I can't get this tune out of my head today. Love the lyrics too.
In the past week two of my friends have recommended I check out the new Hobsonville Point Farmers Market. So, I set off this morning to see it for myself and what a treat it turned out to be!
It was the farmers market that I see in my dreams, a bustling crowd in an old corrugated Iron Barn lined with stalls offering beautiful cuts of organic New Zealand meat, fresh fruit and vegetables, Frenz eggs (which, according to Paul Chek are the highest quality eggs on the planet), Chicken Liver Pate, Macadamia nuts, smoked garlic bulbs and my new discovery....Pork Scratchings!!
Now that my pantry is chocka with delicious real food I have the feeling it's going to be a great week!
When I first discovered Primal Nutrition I was immediately sold on the theory. There was the science, the history and many a testimonial to verify that the way we ate 10,000 years ago is still how we are designed to eat today.
But there was one little problem. The practical aspect. Living in a society that typically eats cereal for breakfast, a sandwich for lunch and pasta for dinner, how on earth was I going to adapt eating like a Cavewoman to our modern era??
My first obstacle literally came bright and early in the morning, with breakfast. The initial breakfast option that sprung to mind was the classic bacon and eggs, but since my Monday mornings.....or my Tuesday mornings for that matter don't allow time for cooking breakfast, I settled for smoothies, less work than a cooked breakfast yet no more work than jam on toast. After some experimentation with recipes I have settled on Coconut Berry Smoothies as my staple weekday breakfast.
Now, since I didn't require a morning snack (I was too full from my smoothie) the next meal in line to be Primal-ised was lunch. This wasn't a difficult task since I'd previously have something along the lines of a salad sandwich. This meant, all I needed to do was eliminate the bread and increase the size of the salad, while including both a source of protein, such as leftover meat from dinner or salmon, and a source of fat, such as avocado or olive oil. If the weather is cooler, I now often prefer to steam some vegetables and put the protein and fat sources on top.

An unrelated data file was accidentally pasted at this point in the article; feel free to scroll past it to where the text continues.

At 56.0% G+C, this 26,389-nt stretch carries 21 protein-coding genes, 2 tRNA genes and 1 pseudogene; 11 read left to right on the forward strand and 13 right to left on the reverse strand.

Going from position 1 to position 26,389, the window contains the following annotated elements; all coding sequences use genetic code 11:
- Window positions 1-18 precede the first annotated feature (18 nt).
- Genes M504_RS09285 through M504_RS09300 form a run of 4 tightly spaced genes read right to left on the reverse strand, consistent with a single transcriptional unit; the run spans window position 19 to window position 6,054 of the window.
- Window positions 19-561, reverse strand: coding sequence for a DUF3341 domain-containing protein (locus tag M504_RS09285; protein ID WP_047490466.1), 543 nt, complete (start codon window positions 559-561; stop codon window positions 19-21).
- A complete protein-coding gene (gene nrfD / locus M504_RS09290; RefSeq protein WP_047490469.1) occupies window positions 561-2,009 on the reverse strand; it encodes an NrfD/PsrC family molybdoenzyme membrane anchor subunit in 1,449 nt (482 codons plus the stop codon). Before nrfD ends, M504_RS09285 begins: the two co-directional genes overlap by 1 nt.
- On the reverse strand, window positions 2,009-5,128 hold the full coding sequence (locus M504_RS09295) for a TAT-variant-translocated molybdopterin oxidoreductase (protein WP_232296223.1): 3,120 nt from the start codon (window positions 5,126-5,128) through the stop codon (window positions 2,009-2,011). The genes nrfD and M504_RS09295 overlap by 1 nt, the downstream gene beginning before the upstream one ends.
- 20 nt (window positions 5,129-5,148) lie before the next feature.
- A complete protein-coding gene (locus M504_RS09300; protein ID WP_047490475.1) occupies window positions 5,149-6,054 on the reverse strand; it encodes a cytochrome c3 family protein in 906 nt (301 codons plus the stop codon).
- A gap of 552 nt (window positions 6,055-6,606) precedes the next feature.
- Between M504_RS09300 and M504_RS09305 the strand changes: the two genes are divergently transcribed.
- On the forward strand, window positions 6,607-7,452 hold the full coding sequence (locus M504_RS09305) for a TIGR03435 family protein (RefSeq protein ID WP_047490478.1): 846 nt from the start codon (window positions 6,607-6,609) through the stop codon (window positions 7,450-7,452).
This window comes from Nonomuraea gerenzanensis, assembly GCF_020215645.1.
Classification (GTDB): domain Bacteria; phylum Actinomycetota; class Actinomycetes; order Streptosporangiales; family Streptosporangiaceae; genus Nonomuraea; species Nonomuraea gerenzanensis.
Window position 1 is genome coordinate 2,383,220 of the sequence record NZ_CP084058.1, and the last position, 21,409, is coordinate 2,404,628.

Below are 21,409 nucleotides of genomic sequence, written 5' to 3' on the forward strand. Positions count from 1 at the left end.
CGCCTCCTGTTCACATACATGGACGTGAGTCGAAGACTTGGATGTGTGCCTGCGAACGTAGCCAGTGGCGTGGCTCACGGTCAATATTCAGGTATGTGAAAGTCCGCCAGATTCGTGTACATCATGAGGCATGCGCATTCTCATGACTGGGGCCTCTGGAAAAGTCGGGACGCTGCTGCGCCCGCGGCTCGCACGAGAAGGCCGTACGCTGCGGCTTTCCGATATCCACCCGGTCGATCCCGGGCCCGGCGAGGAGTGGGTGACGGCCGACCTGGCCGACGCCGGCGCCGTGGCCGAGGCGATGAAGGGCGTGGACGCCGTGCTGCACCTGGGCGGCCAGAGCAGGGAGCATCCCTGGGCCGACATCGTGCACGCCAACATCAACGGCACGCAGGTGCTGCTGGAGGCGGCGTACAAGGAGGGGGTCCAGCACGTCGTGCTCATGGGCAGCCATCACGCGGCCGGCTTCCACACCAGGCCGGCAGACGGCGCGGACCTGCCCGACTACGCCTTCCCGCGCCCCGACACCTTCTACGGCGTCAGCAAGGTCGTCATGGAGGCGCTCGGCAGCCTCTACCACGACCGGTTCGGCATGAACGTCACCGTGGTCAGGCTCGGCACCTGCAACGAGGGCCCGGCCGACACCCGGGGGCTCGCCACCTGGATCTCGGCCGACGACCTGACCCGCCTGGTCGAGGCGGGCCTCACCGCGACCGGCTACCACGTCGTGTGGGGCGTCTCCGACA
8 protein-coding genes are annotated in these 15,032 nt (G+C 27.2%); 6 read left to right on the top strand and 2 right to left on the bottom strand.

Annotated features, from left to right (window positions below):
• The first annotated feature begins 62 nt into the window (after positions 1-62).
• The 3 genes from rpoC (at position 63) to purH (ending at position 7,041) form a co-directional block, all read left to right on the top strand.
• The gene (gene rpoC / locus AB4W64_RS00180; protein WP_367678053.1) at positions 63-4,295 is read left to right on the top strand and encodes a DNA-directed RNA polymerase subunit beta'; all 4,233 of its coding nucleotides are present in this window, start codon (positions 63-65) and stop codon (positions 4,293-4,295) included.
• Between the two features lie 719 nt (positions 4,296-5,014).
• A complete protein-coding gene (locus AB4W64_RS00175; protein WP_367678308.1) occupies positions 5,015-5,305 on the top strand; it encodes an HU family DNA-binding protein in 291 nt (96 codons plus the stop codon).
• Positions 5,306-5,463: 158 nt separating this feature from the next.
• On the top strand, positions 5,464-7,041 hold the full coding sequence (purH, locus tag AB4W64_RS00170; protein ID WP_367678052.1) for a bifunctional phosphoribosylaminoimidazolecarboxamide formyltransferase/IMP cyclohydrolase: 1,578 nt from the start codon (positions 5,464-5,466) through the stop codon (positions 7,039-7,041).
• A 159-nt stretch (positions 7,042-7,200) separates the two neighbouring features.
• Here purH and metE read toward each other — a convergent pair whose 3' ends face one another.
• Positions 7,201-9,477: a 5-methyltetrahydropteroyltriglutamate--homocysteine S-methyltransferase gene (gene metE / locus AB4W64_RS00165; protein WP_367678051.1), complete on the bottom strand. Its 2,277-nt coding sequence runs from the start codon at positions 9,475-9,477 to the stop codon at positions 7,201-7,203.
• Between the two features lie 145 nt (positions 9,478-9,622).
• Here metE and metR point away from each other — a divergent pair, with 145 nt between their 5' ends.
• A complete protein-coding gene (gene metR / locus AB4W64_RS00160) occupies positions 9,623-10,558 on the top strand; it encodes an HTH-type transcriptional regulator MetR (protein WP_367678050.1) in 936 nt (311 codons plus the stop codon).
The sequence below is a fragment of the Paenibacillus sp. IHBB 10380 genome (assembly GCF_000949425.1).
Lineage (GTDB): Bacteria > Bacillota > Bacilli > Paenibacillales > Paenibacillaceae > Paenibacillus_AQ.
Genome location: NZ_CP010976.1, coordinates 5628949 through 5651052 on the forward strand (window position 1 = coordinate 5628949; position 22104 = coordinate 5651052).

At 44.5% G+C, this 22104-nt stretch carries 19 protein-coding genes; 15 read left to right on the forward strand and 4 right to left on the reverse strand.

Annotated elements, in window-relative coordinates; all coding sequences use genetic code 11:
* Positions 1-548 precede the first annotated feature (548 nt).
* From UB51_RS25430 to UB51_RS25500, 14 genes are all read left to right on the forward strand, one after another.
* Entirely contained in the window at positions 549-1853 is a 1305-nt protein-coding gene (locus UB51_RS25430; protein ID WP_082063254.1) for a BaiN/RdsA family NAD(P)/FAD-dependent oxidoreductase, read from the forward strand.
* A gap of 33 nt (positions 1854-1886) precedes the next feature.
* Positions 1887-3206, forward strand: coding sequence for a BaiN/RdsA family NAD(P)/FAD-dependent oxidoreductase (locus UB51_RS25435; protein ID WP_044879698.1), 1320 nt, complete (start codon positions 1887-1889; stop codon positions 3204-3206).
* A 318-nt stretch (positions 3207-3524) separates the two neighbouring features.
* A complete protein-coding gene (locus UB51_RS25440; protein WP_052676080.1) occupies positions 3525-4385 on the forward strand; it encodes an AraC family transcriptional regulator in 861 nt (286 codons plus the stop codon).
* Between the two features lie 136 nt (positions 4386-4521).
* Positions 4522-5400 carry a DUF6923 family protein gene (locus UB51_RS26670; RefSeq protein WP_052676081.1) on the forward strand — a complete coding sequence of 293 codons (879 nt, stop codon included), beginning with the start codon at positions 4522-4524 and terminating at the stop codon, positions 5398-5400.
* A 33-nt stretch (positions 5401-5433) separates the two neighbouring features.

Then along came afternoon snack time, a time previously spent lurking around the kitchen looking for anything that vaguely resembled sugar! These days I still feel the need for a snack in the afternoon (possibly since I'm Crossfitting and Breastfeeding which makes my absolutely ravenous!), but it now looks like one of the following:
Dinner, the easiest meal to Primal-ise by far since most meals I previously made are already Primal or in need of only a few minor tweaks. Therefore, dinner at our house usually looks something like......
- Roasts done in the slow cooker
- Sausages with Steamed Veges or Salad
- Casseroles made in the slow cooker
- Chicken Caccitore
- Mince and Vegetables (oh so plain but it's 2-year-old Jacinda's absolute Favourite!)
- Satay Beef
- Pork Belly Roasts